The University of Pittsburgh v. Lexington Insurance Company et al, No. 1:2013cv00335 - Document 130 (S.D.N.Y. 2016)

Court Description: OPINION & ORDER re: 119 MOTION for Summary Judgment filed by Axis Insurance Company. For the reasons set forth above, AXIS's motion for summary judgment is GRANTED. The Clerk of Court is directed to terminate the motion at ECF No. 119 and to terminate this action. (Signed by Judge Katherine B. Forrest on 12/8/2016) (cla)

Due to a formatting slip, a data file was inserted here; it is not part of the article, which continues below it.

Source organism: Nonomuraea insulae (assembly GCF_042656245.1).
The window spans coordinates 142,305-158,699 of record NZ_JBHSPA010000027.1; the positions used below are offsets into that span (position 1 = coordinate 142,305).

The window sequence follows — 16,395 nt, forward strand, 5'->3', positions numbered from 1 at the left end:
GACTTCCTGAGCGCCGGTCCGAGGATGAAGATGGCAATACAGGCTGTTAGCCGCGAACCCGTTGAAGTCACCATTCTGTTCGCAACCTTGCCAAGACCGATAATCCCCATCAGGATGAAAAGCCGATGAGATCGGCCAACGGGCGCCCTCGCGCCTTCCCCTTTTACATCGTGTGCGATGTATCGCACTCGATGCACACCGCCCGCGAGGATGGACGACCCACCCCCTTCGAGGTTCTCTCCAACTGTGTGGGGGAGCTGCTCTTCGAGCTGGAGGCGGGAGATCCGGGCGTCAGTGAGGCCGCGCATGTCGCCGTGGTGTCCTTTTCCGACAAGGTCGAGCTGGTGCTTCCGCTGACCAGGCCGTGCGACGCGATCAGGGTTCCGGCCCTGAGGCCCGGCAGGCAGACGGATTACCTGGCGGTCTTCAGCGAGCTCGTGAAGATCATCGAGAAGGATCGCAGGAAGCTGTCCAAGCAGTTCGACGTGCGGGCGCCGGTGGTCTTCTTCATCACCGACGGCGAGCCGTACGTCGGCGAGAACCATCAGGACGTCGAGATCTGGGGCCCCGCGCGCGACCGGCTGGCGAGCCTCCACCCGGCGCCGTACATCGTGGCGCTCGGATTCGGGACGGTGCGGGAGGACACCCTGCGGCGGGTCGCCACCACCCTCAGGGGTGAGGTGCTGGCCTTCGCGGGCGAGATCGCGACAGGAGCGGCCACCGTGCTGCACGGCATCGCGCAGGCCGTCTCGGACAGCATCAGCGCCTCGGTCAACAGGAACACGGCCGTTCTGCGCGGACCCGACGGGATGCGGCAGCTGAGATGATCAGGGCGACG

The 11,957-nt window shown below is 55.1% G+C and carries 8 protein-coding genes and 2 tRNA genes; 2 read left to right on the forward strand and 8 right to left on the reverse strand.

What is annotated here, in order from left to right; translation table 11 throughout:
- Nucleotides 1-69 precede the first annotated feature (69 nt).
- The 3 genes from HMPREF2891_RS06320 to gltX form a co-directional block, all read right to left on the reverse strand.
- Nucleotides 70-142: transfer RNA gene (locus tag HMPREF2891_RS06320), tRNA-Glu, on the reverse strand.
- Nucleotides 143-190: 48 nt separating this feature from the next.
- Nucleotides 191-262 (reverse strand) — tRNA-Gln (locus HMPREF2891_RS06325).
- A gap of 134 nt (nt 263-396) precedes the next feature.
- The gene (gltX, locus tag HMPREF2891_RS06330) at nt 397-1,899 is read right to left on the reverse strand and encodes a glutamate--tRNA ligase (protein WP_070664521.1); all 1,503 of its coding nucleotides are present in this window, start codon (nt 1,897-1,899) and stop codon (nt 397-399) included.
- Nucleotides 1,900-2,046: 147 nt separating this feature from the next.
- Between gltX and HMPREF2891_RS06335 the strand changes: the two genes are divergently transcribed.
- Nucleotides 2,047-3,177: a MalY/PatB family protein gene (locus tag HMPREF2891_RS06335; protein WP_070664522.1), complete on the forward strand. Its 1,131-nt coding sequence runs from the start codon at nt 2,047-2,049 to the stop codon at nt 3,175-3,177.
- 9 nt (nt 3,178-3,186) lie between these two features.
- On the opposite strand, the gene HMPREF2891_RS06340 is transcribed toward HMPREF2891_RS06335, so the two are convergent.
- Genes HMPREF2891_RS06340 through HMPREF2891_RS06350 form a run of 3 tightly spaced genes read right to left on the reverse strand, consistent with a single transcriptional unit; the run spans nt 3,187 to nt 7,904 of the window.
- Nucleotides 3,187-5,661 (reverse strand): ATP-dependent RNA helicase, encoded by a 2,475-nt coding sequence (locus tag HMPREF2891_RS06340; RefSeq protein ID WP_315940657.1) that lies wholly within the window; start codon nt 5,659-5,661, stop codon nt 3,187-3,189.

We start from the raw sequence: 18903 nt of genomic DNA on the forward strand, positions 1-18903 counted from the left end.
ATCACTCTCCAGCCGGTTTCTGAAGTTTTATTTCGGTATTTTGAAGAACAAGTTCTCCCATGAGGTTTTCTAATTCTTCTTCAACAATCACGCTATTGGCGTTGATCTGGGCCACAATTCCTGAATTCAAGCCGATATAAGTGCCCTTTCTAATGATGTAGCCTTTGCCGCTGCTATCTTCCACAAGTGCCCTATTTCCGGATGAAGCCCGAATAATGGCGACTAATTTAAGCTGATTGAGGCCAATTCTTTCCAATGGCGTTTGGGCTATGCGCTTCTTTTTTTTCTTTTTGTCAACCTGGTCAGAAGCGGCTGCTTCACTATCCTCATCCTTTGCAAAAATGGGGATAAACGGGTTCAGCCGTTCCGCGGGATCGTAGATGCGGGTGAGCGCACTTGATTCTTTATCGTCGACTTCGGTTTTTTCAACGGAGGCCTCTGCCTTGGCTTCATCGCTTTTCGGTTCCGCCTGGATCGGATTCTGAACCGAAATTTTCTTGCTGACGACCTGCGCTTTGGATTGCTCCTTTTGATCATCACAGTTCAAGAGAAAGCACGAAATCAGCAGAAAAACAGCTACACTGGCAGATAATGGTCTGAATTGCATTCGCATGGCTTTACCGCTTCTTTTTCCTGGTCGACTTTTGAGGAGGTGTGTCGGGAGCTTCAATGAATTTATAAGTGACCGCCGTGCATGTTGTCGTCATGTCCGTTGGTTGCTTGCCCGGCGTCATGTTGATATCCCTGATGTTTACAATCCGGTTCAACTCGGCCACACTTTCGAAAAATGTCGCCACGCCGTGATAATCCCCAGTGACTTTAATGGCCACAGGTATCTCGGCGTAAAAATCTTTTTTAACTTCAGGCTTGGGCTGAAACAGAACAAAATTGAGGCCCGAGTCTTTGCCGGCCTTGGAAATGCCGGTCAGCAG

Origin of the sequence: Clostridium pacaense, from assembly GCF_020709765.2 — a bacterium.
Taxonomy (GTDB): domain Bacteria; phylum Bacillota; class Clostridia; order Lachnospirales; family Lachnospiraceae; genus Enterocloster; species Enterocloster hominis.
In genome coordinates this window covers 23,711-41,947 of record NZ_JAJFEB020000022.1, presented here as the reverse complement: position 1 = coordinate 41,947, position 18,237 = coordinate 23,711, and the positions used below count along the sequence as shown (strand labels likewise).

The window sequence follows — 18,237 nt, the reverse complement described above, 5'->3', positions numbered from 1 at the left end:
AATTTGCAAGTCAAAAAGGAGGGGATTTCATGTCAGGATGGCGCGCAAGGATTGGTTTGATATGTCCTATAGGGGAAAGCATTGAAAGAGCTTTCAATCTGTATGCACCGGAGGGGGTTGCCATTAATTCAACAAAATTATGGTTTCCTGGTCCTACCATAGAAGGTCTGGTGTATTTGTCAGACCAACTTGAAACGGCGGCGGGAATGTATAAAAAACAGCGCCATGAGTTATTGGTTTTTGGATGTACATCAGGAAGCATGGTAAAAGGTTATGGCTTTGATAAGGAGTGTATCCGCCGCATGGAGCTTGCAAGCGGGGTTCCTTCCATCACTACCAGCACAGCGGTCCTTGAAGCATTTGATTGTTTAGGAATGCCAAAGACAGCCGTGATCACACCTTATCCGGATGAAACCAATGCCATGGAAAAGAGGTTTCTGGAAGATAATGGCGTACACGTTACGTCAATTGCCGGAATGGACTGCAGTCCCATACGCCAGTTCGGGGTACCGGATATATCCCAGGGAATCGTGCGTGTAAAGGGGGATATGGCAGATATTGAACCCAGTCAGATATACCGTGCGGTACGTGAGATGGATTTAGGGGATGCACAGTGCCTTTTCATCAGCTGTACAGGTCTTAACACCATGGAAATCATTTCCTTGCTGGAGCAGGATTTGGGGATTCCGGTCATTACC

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The University of Pittsburgh v. Lexington Insurance Company et al UNITED STATES DISTRICT COURT SOUTHERN DISTRICT OF NEW YORK ------------------------------------------------------------------ X : THE UNIVERSITY OF PITTSBURGH, : : Plaintiff, : : -v: : LEXINGTON INSURANCE COMPANY; and : AXIS INSURANCE COMPANY, : : Defendants. : : ------------------------------------------------------------------ X Doc. 130 USDC SDNY DOCUMENT ELECTRONICALLY FILED DOC #: _________________ DATE FILED: December 8, 2016 13-cv-335 (KBF) OPINION & ORDER KATHERINE B. FORREST, District Judge: This is an insurance-coverage action between the University of Pittsburgh (“Pitt”) as plaintiff and two insurance carriers, Lexington Insurance Company (“Lexington”) and Axis Insurance Company (“AXIS”).1 The dispute arose from problems encountered during a construction project at Pitt’s Salk Hall (the “Salk Hall Project”), for which the university had engaged Ballinger as its designer and architect. When these problems resulted in a claim against Ballinger by Pitt, Ballinger attempted to invoke its professional-liability insurance coverage under policies it held with Lexington and AXIS. (Def. Rule 56.1 Statement of Undisputed Material Facts (“Def. 56.1”) ¶ 1, ECF No. 113.) Both insurers denied coverage. This litigation ensued when Ballinger sought a declaratory judgment that either Ballinger as assigned its claims against Lexington and AXIS to Pitt. (Def. 56.1 ¶ 3.) Pitt was granted permission to substitute as plaintiff in the Court’s memorandum decision and order of April 21, 2016. (ECF No. 58.) 1 Dockets.Justia.com Lexington or AXIS was required to defend and indemnify it against Pitt’s claims. (Id.) On September 16, 2016, the Court found for Lexington on summary judgment, holding that the notice of claim Ballinger submitted to Lexington was insufficient to trigger coverage under the Lexington policy’s contractual terms. Univ. of Pittsburgh v. Lexington Ins. Co., 2016 WL 4991622 (S.D.N.Y. Sept. 16, 2016), ECF No. 108. AXIS has moved for summary judgement on the only remaining question in this case: whether, under the contractual terms of Ballinger’s professional-liability policy, AXIS is required to defend and indemnify Ballinger for Pitt’s claims arising from the Salk Hall Project. (ECF No. 119.) For the reasons set forth below, the Court concludes AXIS does not have such an obligation. Its motion is therefore GRANTED. I. FACTUAL BACKGROUND The facts underlying this dispute are discussed in the Court’s previous decisions in this matter and will not be repeated except to provide background on the AXIS insurance policy and communication between Ballinger and AXIS. (See ECF Nos. 96, 108.) The following facts are undisputed. Ballinger, the original plaintiff in this action, held a professional-liability insurance policy with Lexington covering the period of February 1, 2011, to February 1, 2012. (Def. Rule 56.1 ¶ 1.) In February 2012, Ballinger switched its professional liability policy to AXIS (the “AXIS Policy”), which began coverage simultaneously with the termination of Lexington’s coverage at 12:01 a.m. on 2 February 1, 2012. (Def. 56.1 ¶ 6, 11.) Both the Lexington and AXIS policies were claims-made policies. (Pl. Rule 56.1 Statement of Undisputed Material Facts (“Pl. 56.1”) ¶ 40, ECF No. 125.) In its “Coverage” section, the AXIS Policy provided that “[t]his insurance policy applies only when prior to the effective date of the first policy issued to you and continuously renewed by us, no principal, partner, director, executive officer, or any person whose signature appears on any application of yours had knowledge of any act, error, omission, situation or event that could reasonably be expected to result in a Claim.” (Id. ¶ 12.) In 2011, construction began on the Salk Hall Project for which Pitt had contracted with Ballinger as its design and architecture firm. (Id. ¶ 25.) In previous filings in this matter, Pitt stated that Ballinger became aware of problems with the Salk Hall Project soon after construction began, and that “Ballinger knew, during the Lexington policy period, of circumstances arising from its Professional Services at the Salk Hall Project that were reasonably likely to result in a claim being filed against it.” (ECF No. 93 at 3.); (see also Peiper Dec. Ex B (email correspondence from August 2011 between Pitt employees and a Ballinger principal discussing Pitt’s “delay” concerns).) “By January 2012,” Pitt has stated, “senior executives at Ballinger knew that the Salk Hall Project was progressing more slowly than had been anticipated[,]” that “a subcontractor had made statements that, in the experience and judgment of Ballinger’s executives, suggested that the contractor could well assert a claim against Pitt[,]” and that “Ballinger was aware 3 that Pitt, in turn, could assert that claim or a variant of it against Ballinger.” (ECF No. 104 at 9-10). On January 31, 2012, Ballinger submitted a Notice of Occurrence/Claim to Lexington stating that there were “circumstances arising from its Professional Services at the Salk Hall Project that were reasonably likely to result in a claim being filed against [Ballinger].” (Id. ¶ 10.) Jeffrey French, a principal at Ballinger, (Peiper Aff. Ex. K at 13, ECF No. 111-11 at 4), sent an email the same day stating that “this project is already experiencing significant delays” and that “a future delay claim is inevitable.” (Id. at 95.) French testified that he made this statement because, inter alia, “it was quite likely that a delay claim could come from someone against someone,” and he “felt that somewhere in here there was likely to be a claim asserted by the contractor against the owner or the owner against the contractor. And my experience is, you know, if that were to happen, it’s quite possible that the architect could get dragged into that.” (Id. at 98-99.) French also testified that as of January 31, 2012, Ballinger knew Pitt “did not have confidence in the grouting system that [Ballinger] had recommended,” that French “had a suspicion that asking [Ballinger] to redesign the foundation system could lead to a delay claim[,]” and that he “thought it was [] quite likely that some kind of delay claim would be made.” (Id. at 101.) Although French testified he did not know “by whom or against whom [the claim] would come,” he also testified that when there is the possibility . . . of a claim, . . . full disclosure [to the insurance company] is our obligation and responsibility, so we did [disclose].” (Id. at 103; see 4 also id. at 107 (“My understanding is that our obligation was that we should disclose if it seemed likely that claims might grow out of a project and there was a possibility that we might get dragged into it, and this clearly had [] the potential, based . . . on both some decisions the owner made and the decisions the contractor had made . . . that I thought it was quite possible that there would be a claim in here somewhere.”).) On March 5, 2012, Lexington refused to defend and indemnify Ballinger for any claims arising from the Salk Hall Project due to insufficient information in Ballinger’s notice of claim. (Def. 56.1 ¶ 32.) Ballinger then notified AXIS on March 27, 2012, that “the insured feels strongly that a claim will be filed against it in this instance. As you will note, this matter has been previously been reported to Lexington, and they denied for the reasons set forth in the March 5, 2012 letter.” (Id. at ¶ 33.) On April 10, 2012, AXIS notified Ballinger that “notice was given to another design professional insurer prior to the Inception Date of this AXIS Policy” and “there is no coverage available to The Ballinger Company for any claims arising out of, related to or connected with the University of Pittsburgh (Salk Hall) project and AXIS will neither defend The Ballinger Company for any such claim that has or may be made against it.” (Peiper Aff. Ex. J. at 4, ECF No. 111-10 at 4.) On October 31, 2012, Pitt sent a letter to Ballinger identifying errors and omissions at the Salk Hall Project and notifying Ballinger that it sought damages arising from problems with, inter alia, “Hillside Stabilization” and “Mine Grouting” 5 related to site stabilization and the foundation redesign. (Pl. 56.1 ¶ 53; Breen Dec. Ex. C.) II. LEGAL PRINCIPLES A. Summary Judgment Standard Summary judgment may not be granted unless a movant shows, based on admissible evidence in the record, “that there is no genuine dispute as to any material fact and the movant is entitled to judgment as a matter of law.” Fed. R. Civ. P. 56(a). The moving party bears the burden of demonstrating “the absence of a genuine issue of material fact.” Celotex Corp. v. Catrett, 477 U.S. 317, 323 (1986). On summary judgment, the Court must “construe all evidence in the light most favorable to the nonmoving party, drawing all inferences and resolving all ambiguities in its favor.” Dickerson v. Napolitano, 604 F.3d 732, 740 (2d Cir. 2010). The Court’s function on summary judgment is to determine whether there exist any genuine issues of material fact to be tried, not to resolve any factual disputes. Anderson v. Liberty Lobby, Inc., 477 U.S. 242, 248-49 (1986). Once the moving party asserts facts showing that the nonmoving party’s claims cannot be sustained, the burden shifts to the nonmoving party to set out specific facts showing a genuine issue of material fact for trial. Wright v. Goord, 554 F.3d 255, 266 (2d Cir. 2009) (“When a motion for summary judgment is properly supported by documents or other evidentiary materials, the party opposing summary judgment may not merely rest on the allegations or denials of his pleading; rather, his response, by affidavits or otherwise as provided in the Rule, 6 must set forth ‘specific facts’ demonstrating that there is ‘a genuine issue for trial.’”) (quoting Fed. R. Civ. P. 56(e)). “In seeking to show that there is a genuine issue of material fact for trial, the nonmoving party cannot rely on mere allegations, denials, conjectures, or conclusory statements, but must present affirmative and specific evidence showing that there is a genuine issue for trial.” Price v. Cushman & Wakefield, Inc., 808 F. Supp. 2d 670, 685 (S.D.N.Y. 2011). B. Insurance Policies “The nature of a claims-made policy is that it protects the insured for claims made against it and reported to the insurer within the policy period or, if applicable, the extended reporting period.” Checkrite Ltd. v. Ill. Nat. Ins. Co., 95 F. Supp. 2d 180, 191 (S.D.N.Y. 2000). “This is in contrast to an ‘occurrence’ policy, which protects the insured from liability for acts committed during the policy period regardless of when claims arise based on those acts.” Id. Under New York law,2 “[i]nsurance policies are, in essence, creatures of contract, and accordingly, subject to principles of contract interpretation.” In re Estates of Covert, 761 N.E.2d 571, 576 (N.Y. 2001). “[A]ny ambiguity in the terms of an insurance policy ‘must be construed in favor of the insured and against the insurer.’” Woodhams v. Allstate Fire & Cas. Co., 748 F. Supp. 2d 211, 218 (S.D.N.Y. 2010) (quoting White v. Cont’l Cas. Co., 878 N.E.2d 1019, 1021 (N.Y. 2007)). “On the other hand, ‘contracts of insurance, like other contracts, are to be construed The parties agree that New York law applies to this dispute under the choice-of-law provision of the AXIS Policy. 2 7 according to the sense and meaning of the terms which the parties have used, and if they are clear and unambiguous the terms are to be taken and understood in their plain, ordinary and proper sense.’” Id. (quoting In re Estates of Covert, 761 N.E.2d at 576-77); see also Broad Street, LLC v. Gulf Ins. Co., 832 N.Y.S.2d 1, 4 (N.Y. App. Div. 1st Dep’t 2006) (The “well-established principles governing the interpretation of insurance contracts [] provide that the unambiguous provisions of an insurance policy, as with any written contract, must be afforded their plain and ordinary meaning, and [] the interpretation of such provisions is a question of law for the court.”). “[A]n insurer is entitled to have its contract of insurance enforced in accordance with its provisions and without a construction contrary to its express terms.” Nat’l Cont’l Ins. Co. v. Countrywide Ins., 976 N.Y.S.2d 67, 68 (N.Y. App. Div. 1st Dep’t 2013) (internal quotation marks omitted). III. DISCUSSION The fundamental issue before the Court is whether any triable issue of fact exists regarding Ballinger’s ability to recover under the AXIS Policy for its liability to Pitt arising from problems at the Salk Hall Project. AXIS argues that Ballinger’s coverage claim fails in two ways: Either Ballinger’s January 31, 2012, submission to Lexington was sufficient to trigger AXIS’s prior-notice exclusion (even if insufficient to comply strictly with Lexington’s formal notice requirements) and therefore to bar coverage under the AXIS Policy; or a principal of Ballinger had knowledge sufficient to create a reasonable expectation of a claim prior to the beginning of the AXIS Policy period such that coverage is precluded for that claim. Pitt responds that if 8 Ballinger’s January 31, 2012 submission was insufficient to trigger coverage by Lexington, it must be insufficient to preclude coverage by AXIS; according to Pitt, one of the two insurance carriers must have a coverage obligation. Pitt also argues that even if Ballinger had knowledge of an inevitable claim by Pitt against someone, it did not have knowledge of an inevitable claim against the architect, Ballinger, specifically. Pitt is incorrect in its fundamental premise that one of the two insurance carriers must have a coverage obligation. It is certainly possible—and occurred here—that a party could fail to adequately comply with notice provisions required for one policy (here, the Lexington policy), and yet, because of the circumstances, not be covered under a second, subsequent policy (here, the AXIS policy). The Court agrees with AXIS that, on the facts here, any reasonable juror would have to conclude that a principal of Ballinger had a reasonable expectation of liability prior to February 1, 2012. This determination is sufficient to deny coverage under the AXIS Policy. The Court therefore does not reach the thornier issue of whether the January 31, 2012 notice to Lexington that this Court previously deemed inadequate to trigger coverage under the Lexington policy is, nonetheless, sufficient to trigger the notice exclusion under the AXIS Policy. As set forth above, the AXIS Policy does not provide coverage if, prior to its effective date of February 1, 2012, a principal of the insured “had knowledge of any act, error, omission, situation, or event that could reasonably be expected to result in a Claim.” (Pl. 56.1 ¶ 40.) The term “reasonably be expected” is not ambiguous; it 9 means that a claim will be covered if it was reasonably foreseeable under the facts known to the insured (or its principal) before commencement of the AXIS Policy coverage period. See Broad Street, 832 N.Y.S.2d at 4. AXIS has put forth sufficient facts showing that prior to February 1, 2012, French (an undisputed principal of Ballinger) believed that a claim arising from delays in the Salk Hall Project was “inevitable” and that there was a “possibility” that this inevitable claim would be against Ballinger because, inter alia, “there was likely to be a claim either asserted by the contractor against the owner or the owner against the contractor. And my experience is, you know, that if that were to happen, it’s quite possible that the architect could get dragged into that.” (Peiper Aff. Ex. K at 99-100.) On these undisputed facts, any reasonable juror would have to conclude that the claim against Ballinger was reasonably foreseeable to French based on his knowledge of the Salk Hall Project “situation” prior to February 1, 2012. AXIS also presented facts to show that the “Hillside Stabilization,” “Mine Grouting” in the foundation system, and other problems cited by Pitt in its October 31, 2012 letter to Ballinger arose from the same circumstances that led Ballinger to submit the Notice of Claim to Lexington on January 31, 2012. (Peiper Aff. Ex. K at 99-100) (French knew a delay claim was inevitable prior to the January 31, 2012 Notice of Claim because “it was quite likely that a delay claim could come from someone against someone resulting from one of two things: First and foremost, the decision that the university made to instruct us to redesign the foundation system . . . . I also felt that it was possibly or likely, perhaps even reasonably likely, that he 10 university might assert a claim against the contractor who held up the hillside stabilization[.]”). Therefore, AXIS has met its burden to show that, on the undisputed facts before the Court on this motion, a principal of Ballinger knew of a “situation[] or event that reasonably be expected to result in a Claim,” precluding coverage for the claim described in Pitt’s letter of October 31, 2012. Under the well-established framework of Celotex, once AXIS has met this burden, the burden shifts to Pitt to set out specific facts showing a genuine issue of material fact for trial. Wright, 554 F.3d at 266. Pitt has not carried that burden. Based on the undisputed facts before the Court on this motion, the potential claim of which Ballinger gave notice to AXIS on March 27, 2012, arose from the same set of circumstances—construction delays and problems relating to site stabilization and foundation redesign—that led Ballinger (according to French’s deposition) to submit a Notice of Claim to Lexington on January 31, 2012 (See, e.g., Peiper Aff. Ex. K at 99-100.) Pitt’s opposition brief asserts that “AXIS has no basis to argue that Ballinger has knowledge of those same errors and omissions [discussed in the October 31, 2012 letter] in advance of” the AXIS Policy effective date. (Mem. in Opp. at 13, ECF No. 123 at 19.) But at this stage, when AXIS has proffered undisputed facts that Pitt’s claim against Ballinger resulted from the same sitestabilization and foundation-redesign problems that led Ballinger to submit the January 31, 2012 Notice of Claim to Lexington, Pitt bears the burden of producing or pointing to triable issues of material fact. Pitt does not point to any fact to support an inference that the circumstances described in its October 31, 2012 letter 11 are different from the circumstances that gave rise to Ballinger’s January 31, 2012 Notice of Claim. Pitt’s response is therefore insufficient to meet its burden of showing a triable issue of material fact. Pitt also argues that French’s statements could be construed to mean that French believed that a claim was inevitable, but that a reasonable jury could find that Ballinger did not have knowledge that a claim was inevitable against Ballinger, specifically. (Opp. Br. at 16.) This possibility is belied by the undisputed record before the Court on this motion. The AXIS Policy provides that coverage is precluded when an insured’s principal has knowledge of a “situation” that creates a “reasonable expectation” of liability prior to the start of the coverage period. Even if French was not certain whether Ballinger or the contractor would be subject to the “inevitable” claim, the policy does not require certainty. It requires only a “reasonable expectation.” Given French’s statements that, prior to the AXIS policy effective date, he thought a delay was inevitable and that the “possibility” of a claim against Ballinger was strong enough that Ballinger had a “responsibility” to report it to its insurer, no reasonable juror could conclude that he did not have a “reasonable expectation” of a claim against Ballinger. In addition, Pitt’s position here is belied by admissions elsewhere. In its briefing in support of summary judgment against Lexington, Pitt itself stated that “Ballinger knew, during the Lexington policy period, of circumstances arising from its Professional Services at the Salk Hall Project that were reasonably likely to result in a claim being filed against it.” (ECF No. 93 at 3) (emphasis added). In another filing, Pitt also stated 12 that “[b]y January 2012, senior executives at Ballinger knew that the Salk Hall Project was progressing more slowly than had been anticipated[,]” that “a subcontractor had made statements that, in the experience and judgment of Ballinger’s executives, suggested that the contractor could well assert a claim against Pitt[,]” and that “Ballinger was aware that Pitt, in turn, could assert that claim or a variant of it against Ballinger.” (ECF No. 104 at 9-10.) Pitt’s fundamental problem is that, on the facts before the Court on the Lexington and AXIS motions, Ballinger did not respond to its knowledge of potential liability with the care and promptness required by terms of its insurance contracts. The result of Ballinger’s failure to comply with the policy terms is that Pitt cannot shift its loss to either carrier. The Court’s decision does not, as Pitt alleges, create an unfair forfeiture—Ballinger was never entitled to unconditional indemnification, even if it purchased two back-to-back policies. It must always comply with the policy’s requirements. Here, it did not. The Court’s conclusion carries out the intention of the parties as expressed by the unambiguous terms of their contract. Broad Street, 832 N.Y.S.2d at 4. Moreover, it respects the basic structure of risk distribution in claims-made insurance coverage policies: The insured party with knowledge of potential liability is incenvitized—indeed, required—to share that knowledge in a sufficiently timely, clear, and comprehensive manner with the party that has agreed to share in the risk of liability. To conclude otherwise would effectively hold AXIS to a strictliability coverage standard for which it did not contract and for which it was not 13 paid. See Nat’l Continental Ins. Co., 976 N.Y.S.2d at 68. Pitt is bound by the terms and conditions of Ballinger’s contracts, and the contractual language controls. In re Estates of Covert, 761 N.E.2d at 576. IV. CONCLUSION For the reasons set forth above, AXIS’s motion for summary judgment is GRANTED. The Clerk of Court is directed to terminate the motion at ECF No. 119 and to terminate this action. SO ORDERED. Dated: New York, New York December 8, 2016 KATHERINE B. FORREST United States District Judge 14